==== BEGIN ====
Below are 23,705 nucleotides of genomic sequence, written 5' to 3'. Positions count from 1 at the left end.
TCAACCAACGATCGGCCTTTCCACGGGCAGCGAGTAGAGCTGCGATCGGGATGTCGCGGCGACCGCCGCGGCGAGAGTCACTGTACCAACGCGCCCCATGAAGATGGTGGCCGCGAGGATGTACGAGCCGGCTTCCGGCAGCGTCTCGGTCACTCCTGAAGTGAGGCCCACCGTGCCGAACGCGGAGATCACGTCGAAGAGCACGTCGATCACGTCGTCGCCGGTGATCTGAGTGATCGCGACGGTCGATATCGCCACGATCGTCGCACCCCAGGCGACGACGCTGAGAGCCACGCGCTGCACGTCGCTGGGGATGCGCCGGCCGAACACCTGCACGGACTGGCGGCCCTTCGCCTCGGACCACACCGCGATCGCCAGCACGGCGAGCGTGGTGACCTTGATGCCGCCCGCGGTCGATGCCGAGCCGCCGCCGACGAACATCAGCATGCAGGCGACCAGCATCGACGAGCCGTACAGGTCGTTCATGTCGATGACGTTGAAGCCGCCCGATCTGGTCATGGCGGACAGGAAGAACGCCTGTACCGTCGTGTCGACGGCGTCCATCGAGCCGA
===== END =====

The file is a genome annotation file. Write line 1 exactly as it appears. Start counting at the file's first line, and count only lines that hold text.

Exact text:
Below are 23,705 nucleotides of genomic sequence, written 5' to 3'. Positions count from 1 at the left end.